Firearms Industry Overview Regulations


One common refrain echoed by anti-gun advocates is that the firearms industry is unregulated. To most people, this sounds alarming. How can the gun industry have no oversight or government regulation? The truth is the gun industry is one of the most heavily regulated industries. It is not, however, regulated by the Consumer Product Safety Act (CPSA) or the Consumer Product Safety Commission.

In 1976, the Consumer Product Safety Act was amended. In part, the amendment reads, “The Consumer Product Safety Commission shall make no ruling or order that restricts the manufacture or sale of firearms, firearms ammunition, or components of firearms ammunition including black powder or gunpowder for firearms.”

This exemption for firearms and ammunition was necessary because anti-gun advocates, namely Handgun Control, Inc., (now the Brady Center to Prevent Gun Violence) petitioned the Consumer Product Safety Commission in June 1974, to adopt “a rule banning the sale of bullets for handguns.”

Since it was not the intent of the Consumer Product Safety Act to empower the Consumer Product Safety Commission with the authority to ban ammunition, the petition was denied. The commission, in response to the petition, said, “The commission does not believe that Congress, in establishing the commission and in transferring to it the authority to administer the Federal Hazardous Substances Act, intended to confer upon the commission the authority to ban handgun bullets.”

Other industries are also exempt from the CPSA. For example, tobacco, motor vehicles, pesticides, aircraft, aircraft engines and boats are all exempt from the CPSA. Are these industries unregulated? Clearly not. A host of laws and regulations govern the manufacturing of these products. In a similar manner, numerous laws and regulations govern the firearms industry.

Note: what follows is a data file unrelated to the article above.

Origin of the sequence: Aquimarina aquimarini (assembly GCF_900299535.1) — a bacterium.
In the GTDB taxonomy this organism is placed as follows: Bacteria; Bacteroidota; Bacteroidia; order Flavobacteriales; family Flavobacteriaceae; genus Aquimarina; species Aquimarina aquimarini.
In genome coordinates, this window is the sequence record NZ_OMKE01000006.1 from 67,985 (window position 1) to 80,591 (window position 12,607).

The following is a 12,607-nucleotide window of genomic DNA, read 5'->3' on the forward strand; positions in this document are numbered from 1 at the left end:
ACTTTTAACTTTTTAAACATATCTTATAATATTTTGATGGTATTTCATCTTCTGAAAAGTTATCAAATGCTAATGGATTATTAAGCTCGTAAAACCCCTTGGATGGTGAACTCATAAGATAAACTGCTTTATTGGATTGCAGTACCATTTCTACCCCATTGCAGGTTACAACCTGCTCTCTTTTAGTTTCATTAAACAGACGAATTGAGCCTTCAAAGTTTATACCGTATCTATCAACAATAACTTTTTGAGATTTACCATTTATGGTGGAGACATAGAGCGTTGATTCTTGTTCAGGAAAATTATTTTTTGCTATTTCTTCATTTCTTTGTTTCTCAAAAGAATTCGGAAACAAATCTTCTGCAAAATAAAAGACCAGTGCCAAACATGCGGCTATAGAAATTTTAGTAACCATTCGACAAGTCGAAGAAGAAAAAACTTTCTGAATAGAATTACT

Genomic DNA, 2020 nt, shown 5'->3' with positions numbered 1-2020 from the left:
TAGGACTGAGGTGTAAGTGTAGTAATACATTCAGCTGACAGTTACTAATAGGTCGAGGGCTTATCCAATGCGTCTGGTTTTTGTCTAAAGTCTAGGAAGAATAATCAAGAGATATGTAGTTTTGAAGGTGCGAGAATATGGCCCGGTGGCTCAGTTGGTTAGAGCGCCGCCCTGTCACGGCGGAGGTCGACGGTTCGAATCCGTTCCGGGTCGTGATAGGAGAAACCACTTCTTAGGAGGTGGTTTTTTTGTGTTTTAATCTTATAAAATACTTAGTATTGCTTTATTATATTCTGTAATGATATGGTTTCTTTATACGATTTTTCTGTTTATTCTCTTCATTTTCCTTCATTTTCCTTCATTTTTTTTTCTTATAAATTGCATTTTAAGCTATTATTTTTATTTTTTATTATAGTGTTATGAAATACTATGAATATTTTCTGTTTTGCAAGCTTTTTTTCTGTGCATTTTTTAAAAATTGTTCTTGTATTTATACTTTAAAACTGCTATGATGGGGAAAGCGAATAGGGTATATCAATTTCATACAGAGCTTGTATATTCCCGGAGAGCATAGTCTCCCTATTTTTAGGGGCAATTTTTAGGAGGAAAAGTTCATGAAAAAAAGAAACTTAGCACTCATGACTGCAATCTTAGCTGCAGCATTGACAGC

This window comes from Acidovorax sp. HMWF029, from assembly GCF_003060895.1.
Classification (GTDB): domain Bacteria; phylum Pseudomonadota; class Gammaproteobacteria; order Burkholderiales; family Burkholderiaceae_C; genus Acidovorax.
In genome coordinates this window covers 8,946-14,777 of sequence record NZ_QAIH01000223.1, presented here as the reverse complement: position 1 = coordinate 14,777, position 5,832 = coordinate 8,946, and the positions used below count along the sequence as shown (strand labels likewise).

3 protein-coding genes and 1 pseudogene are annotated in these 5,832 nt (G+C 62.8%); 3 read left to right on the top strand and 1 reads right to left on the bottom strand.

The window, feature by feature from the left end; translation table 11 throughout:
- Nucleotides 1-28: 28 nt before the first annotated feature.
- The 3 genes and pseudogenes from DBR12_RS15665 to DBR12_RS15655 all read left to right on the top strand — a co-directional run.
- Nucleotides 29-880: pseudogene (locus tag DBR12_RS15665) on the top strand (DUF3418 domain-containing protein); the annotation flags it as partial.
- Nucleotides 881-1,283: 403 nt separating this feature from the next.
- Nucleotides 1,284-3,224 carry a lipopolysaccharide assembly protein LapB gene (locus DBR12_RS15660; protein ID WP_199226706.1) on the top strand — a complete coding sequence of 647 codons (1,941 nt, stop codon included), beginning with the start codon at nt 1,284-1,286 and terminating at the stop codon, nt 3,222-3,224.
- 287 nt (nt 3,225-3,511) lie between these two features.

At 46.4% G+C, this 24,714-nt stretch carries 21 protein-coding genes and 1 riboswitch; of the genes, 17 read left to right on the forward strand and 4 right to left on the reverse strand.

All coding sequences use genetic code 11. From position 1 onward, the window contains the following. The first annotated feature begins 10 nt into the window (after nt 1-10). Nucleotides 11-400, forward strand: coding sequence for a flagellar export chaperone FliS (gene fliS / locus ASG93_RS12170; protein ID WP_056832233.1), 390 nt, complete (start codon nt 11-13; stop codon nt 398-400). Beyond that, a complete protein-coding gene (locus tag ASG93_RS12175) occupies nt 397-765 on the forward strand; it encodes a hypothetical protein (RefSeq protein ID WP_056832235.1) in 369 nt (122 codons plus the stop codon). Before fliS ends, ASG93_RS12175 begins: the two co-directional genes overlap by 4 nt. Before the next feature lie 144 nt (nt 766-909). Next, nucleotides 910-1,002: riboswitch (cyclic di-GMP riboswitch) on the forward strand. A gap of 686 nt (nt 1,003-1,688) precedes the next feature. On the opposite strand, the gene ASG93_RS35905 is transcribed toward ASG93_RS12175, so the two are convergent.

The Bureau of Alcohol, Tobacco, Firearms and Explosives (ATF) is the most prominent regulator of firearms. For example, in order to sell firearms, an individual must be licensed with ATF as a Federal Firearms Licensed (FFL) dealer. An FFL holder is required to keep meticulous records of all firearms acquired and sold. These records include the firearm’s serial and model number, the manufacturer, the caliber and type of firearm, the date of the transfer and the person to whom the firearm is sold. These records must be kept in a bound volume and ready for inspection by ATF agents.

Additionally, federal laws govern how and under what conditions a firearm may be sold to an individual. For example, every gun purchaser must complete an ATF form 4473. On this form, they must provide verification of identity and answer questions regarding any criminal history, mental competency and drug use, among other things.

Many firearms and firearm-related products are banned under federal law. For example, it is illegal to manufacture and sell to the public: sawed-off shotguns, machine guns and armor-piercing ammunition.

Federal law also requires manufacturers to include an indelible serial number on all firearms. The manufacturer must keep records of the serial number, date of manufacture, type of firearm and to whom it was sent. The ATF routinely traces firearms used in crime by contacting the manufacturer and recreating the chain of distribution.